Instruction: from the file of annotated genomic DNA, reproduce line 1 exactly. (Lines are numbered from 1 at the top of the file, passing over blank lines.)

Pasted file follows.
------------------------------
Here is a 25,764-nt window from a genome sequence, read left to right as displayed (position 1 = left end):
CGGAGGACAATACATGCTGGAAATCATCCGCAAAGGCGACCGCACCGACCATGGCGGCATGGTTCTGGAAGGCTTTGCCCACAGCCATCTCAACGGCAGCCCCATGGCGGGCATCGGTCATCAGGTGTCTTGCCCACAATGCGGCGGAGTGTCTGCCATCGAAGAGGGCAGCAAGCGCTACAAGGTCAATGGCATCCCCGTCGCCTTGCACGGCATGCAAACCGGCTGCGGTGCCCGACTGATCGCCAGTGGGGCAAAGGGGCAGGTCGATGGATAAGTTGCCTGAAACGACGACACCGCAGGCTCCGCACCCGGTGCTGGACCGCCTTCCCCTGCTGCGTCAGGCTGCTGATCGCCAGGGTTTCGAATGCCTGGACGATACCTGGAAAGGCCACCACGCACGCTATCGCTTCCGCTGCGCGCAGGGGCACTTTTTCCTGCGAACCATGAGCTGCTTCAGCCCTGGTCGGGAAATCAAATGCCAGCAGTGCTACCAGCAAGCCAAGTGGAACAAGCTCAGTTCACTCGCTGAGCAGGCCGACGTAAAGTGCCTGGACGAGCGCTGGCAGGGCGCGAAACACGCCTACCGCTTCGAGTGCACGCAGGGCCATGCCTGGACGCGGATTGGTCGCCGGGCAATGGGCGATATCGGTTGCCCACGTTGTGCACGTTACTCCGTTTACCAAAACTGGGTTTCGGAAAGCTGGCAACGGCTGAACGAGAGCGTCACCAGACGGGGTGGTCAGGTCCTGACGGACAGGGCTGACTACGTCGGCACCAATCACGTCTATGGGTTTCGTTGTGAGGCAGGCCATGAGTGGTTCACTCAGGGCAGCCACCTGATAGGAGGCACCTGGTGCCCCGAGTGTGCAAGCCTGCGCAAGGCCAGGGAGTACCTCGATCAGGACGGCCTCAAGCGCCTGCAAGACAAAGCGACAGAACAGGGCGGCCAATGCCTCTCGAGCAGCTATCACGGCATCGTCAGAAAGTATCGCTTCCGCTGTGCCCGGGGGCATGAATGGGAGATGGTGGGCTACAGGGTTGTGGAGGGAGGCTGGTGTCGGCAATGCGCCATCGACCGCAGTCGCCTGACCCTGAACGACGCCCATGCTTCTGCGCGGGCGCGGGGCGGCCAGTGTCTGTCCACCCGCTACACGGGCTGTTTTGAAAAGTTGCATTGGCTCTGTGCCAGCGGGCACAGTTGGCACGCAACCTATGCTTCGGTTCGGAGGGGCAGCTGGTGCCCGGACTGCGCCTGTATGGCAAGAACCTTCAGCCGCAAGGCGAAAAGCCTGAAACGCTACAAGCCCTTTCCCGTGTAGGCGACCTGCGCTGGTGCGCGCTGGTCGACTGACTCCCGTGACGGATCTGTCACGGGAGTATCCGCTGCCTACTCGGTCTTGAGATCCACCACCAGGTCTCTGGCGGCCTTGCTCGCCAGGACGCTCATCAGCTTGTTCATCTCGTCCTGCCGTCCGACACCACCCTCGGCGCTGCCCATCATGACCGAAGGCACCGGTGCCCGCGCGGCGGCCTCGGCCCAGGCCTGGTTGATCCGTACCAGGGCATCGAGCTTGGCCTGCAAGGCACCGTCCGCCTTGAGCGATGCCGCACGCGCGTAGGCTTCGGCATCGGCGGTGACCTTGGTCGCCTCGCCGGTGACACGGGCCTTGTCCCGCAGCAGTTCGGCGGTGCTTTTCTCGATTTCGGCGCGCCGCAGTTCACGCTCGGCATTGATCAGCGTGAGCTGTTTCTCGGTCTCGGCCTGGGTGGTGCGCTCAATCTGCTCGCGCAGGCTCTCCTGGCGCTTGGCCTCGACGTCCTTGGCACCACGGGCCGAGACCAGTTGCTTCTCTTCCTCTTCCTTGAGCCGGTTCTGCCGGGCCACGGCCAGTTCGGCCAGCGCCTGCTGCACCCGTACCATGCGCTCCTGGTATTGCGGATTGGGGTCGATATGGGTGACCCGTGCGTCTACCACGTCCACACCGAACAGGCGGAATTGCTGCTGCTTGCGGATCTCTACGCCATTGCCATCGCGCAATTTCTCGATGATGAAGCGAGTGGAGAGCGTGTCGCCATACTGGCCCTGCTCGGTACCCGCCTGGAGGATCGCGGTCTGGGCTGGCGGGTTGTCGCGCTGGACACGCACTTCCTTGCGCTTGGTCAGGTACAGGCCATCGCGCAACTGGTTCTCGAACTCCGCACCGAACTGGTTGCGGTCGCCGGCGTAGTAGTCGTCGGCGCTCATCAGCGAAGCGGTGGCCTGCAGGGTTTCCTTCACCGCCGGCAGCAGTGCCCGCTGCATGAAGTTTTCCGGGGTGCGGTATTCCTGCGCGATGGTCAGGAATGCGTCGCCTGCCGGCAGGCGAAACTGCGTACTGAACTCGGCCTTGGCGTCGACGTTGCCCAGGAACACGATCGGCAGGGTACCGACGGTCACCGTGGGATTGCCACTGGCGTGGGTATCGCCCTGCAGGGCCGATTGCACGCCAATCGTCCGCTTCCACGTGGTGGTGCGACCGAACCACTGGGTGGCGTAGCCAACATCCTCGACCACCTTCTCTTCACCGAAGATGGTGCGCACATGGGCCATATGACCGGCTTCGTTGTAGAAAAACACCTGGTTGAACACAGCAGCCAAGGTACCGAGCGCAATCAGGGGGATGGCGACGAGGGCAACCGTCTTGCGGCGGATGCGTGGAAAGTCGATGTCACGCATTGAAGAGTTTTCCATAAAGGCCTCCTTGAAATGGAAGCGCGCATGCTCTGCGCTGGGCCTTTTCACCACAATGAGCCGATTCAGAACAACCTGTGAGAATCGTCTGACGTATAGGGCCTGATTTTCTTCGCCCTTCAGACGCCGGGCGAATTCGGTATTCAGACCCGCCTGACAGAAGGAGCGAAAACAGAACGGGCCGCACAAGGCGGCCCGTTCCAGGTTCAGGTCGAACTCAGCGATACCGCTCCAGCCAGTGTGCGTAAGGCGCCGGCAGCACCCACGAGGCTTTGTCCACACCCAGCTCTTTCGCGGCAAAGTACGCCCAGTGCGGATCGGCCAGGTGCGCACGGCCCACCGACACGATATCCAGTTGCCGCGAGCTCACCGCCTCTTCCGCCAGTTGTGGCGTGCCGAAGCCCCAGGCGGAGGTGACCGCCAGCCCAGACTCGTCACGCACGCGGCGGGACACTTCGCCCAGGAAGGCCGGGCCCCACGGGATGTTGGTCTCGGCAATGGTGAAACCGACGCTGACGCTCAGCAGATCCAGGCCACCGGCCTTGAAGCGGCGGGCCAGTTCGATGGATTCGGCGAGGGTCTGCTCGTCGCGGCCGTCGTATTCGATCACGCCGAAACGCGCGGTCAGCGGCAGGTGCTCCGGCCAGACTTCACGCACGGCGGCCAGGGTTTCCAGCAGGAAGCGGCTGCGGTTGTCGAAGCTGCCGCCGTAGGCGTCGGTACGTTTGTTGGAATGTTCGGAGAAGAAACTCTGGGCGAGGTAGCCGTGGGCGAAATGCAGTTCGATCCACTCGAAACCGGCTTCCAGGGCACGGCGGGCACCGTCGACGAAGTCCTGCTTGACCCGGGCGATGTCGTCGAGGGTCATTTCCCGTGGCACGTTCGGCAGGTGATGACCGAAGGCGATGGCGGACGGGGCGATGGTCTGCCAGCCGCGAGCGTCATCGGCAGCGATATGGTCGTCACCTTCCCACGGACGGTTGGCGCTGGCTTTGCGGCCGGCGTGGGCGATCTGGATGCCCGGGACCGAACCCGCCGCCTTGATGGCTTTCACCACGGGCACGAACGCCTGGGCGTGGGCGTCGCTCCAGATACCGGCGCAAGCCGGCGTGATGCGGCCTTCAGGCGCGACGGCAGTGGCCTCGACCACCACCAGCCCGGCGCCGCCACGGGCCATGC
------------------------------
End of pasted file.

Here is a 25,764-nt window from a genome sequence, read left to right as displayed (position 1 = left end):